Finding Out About My Autism as an Adult

When you find out you are Autistic as an adult your world is suddenly completely different but still exactly the same.

My entire life I’ve felt out of step with the world. I am awkward, clumsy, often confused, but at the same time I can be shockingly clever – probably why my Aspie nature went undetected for so long.

Once you learn and begin to see yourself and the world from the enlightened perspective of Autism you can no longer return to pretending you might be “just like everybody else.” It is a shocking and undeniable truth that strikes you in the face like a cold hard fist.

Finding out you are Autistic as an adult feels so final. Before there was more hope that I may someday outgrow some of my more eccentric traits. Now I am more aware of my unique (or not so unique) habits and needs than ever. They are inescapable.

People who knew me before discovering my Autism still see me as the same person that I’ve always been. Most of them can’t believe I’m an Aspie and are questioning and skeptical – which literally leaves me speechless and unable to explain myself.

The people who know me the best hear me out and many actually seem to find the answers to their own unanswered questions in my explanations.

I literally cannot handle confrontations with anyone. They leave me speechless. If I do not get away panic sets in, I become unable to think and may lash out verbally or cry. It is childish and shameful so I run. These are the nightmares that I may never outgrow.

Autism is so – final. When you search for Autism resources online almost every result is focused on children, but Autism is a lifelong “condition”. Autistic children grow up to become Autistic adults – so here I am finding out about my Autism as an Adult.




26 thoughts on “Finding Out About My Autism as an Adult”

  1. I believe there needs to be more support for adults with autism. My son is approaching adulthood and I feel very alone sometimes in how to be there for him. Please see my latest blog post. Your insights as an autistic adult would be most welcome

    Liked by 3 people

    1. Thank you so much! I will definitely check out your blog post. Its hard, I am able to pass as normal so there are no services for me when I go through hard times (like I am now). My stomach is a mess and sensory problems have been worse than ever this year and I am just pushing through trying to pretend everything is ok.

      Liked by 1 person

        1. Thanks you so much. Mg best advice is to help him learn that people’s opinions are their own and what they think of him does not matter. I often hurt even more my best friend’s feeling (unintentionally) because of things I miss now THAT hurts.


    1. Honestly I would love to. Right now I think I can reach and help more people writing on my blog but will definitely think about a book in the future if I can figure out who to get it out to the public. I want to be able to help more people and for now I hope by blog does that. 🙂

      Liked by 1 person

  2. I am a mother of an autistic child who has hyperactivity as well. You know for every mother her kid is the love of her life. But to me, that is another thing…not just being patient with him…he is a message from God!
    He’ s learned me alot. I’ ve never considered him as disabled, but different! A child with special abilities like focus, 3-dimentional thinking and havig a memory like an elephent which leads him to a bright future!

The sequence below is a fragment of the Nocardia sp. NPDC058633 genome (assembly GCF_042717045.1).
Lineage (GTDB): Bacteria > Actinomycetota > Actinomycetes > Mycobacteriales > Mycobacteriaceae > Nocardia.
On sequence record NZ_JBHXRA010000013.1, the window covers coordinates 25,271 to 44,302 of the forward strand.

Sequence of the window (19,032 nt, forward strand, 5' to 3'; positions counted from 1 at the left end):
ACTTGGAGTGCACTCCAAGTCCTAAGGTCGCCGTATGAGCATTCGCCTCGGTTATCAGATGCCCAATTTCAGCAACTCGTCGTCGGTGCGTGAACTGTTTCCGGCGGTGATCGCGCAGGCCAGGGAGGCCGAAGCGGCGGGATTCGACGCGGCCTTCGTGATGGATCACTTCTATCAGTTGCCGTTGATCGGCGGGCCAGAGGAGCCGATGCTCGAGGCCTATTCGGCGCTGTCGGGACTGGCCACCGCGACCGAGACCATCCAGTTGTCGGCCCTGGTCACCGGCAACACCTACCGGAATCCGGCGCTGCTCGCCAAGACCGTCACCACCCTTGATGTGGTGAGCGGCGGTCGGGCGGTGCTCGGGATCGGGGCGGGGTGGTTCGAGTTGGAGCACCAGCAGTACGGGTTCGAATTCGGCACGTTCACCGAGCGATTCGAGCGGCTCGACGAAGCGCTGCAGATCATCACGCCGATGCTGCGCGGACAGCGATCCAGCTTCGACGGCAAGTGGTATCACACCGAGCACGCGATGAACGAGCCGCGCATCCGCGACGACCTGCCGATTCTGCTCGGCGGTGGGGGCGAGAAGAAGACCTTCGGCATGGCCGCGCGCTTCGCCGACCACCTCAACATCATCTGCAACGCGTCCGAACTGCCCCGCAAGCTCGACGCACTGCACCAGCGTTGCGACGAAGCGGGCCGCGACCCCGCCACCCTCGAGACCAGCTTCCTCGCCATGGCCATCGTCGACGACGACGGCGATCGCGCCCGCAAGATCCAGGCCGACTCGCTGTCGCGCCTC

Such a future couldn’ t be vague. I’ m not worry about his adulthood at all !

    Liked by 1 person

  3. Great post! 👍 Autistic children turn into autistic adults and adults are completely ignored because people think well you’re an adult now you must have everything under control. But adulthood is the most unstructured, confusing, demanding time of your life! Autism is truly lifelong!

    Liked by 1 person

  4. I’m 45 and only found out at 38. I had spent my life being treated for one wrong diagnosis after another. I found the diagnosis a relief and it provided a scaffold to start building a life on.
    But yes most Autism funding is paid to under 7 year olds, its ridiculous.

    Liked by 1 person

      1. It took me until my 4th delivery (4th child) before anyone even suspected I might have sensory issues. How are you expected to judge your own senses! I now know my SPD is bad but now I know why so I can start working on it. Things get better with time and help! 🙂

        Liked by 1 person

        1. Yeah – I am trying to reach out to a new specialist here in town. It is going to be $100 / hour out of pocket to see her… which nobody has… but what else do I do? I am terrified that if I don’t at least make efforts to go to a Dr, since I am missing so much work, I may get in trouble if I don’t look like I care about my health….

          Liked by 1 person

  5. Ya. It’s like the world assumes that if you have autism it must have been diagnosed as a child and gotten support. It’s like if you made it this far without being diagnosed you can deal. I tried to explain my anxiety to a friend a few month’s ago and she didn’t think I seemed that anxious, and kind of wrote me off. I haven’t even tried to bring up my Asperger’s with anyone.

    Liked by 1 person

    1. Here is the thing – I can deal but keep having to call into work because of my sensory issues… so more than anything I need help explaining to my boss what is going in with me. I am still worried I may be in trouble for taking too many days off. I am invisible sick… so I look like I may be faking it to some people… I am too “young” to be so sick.


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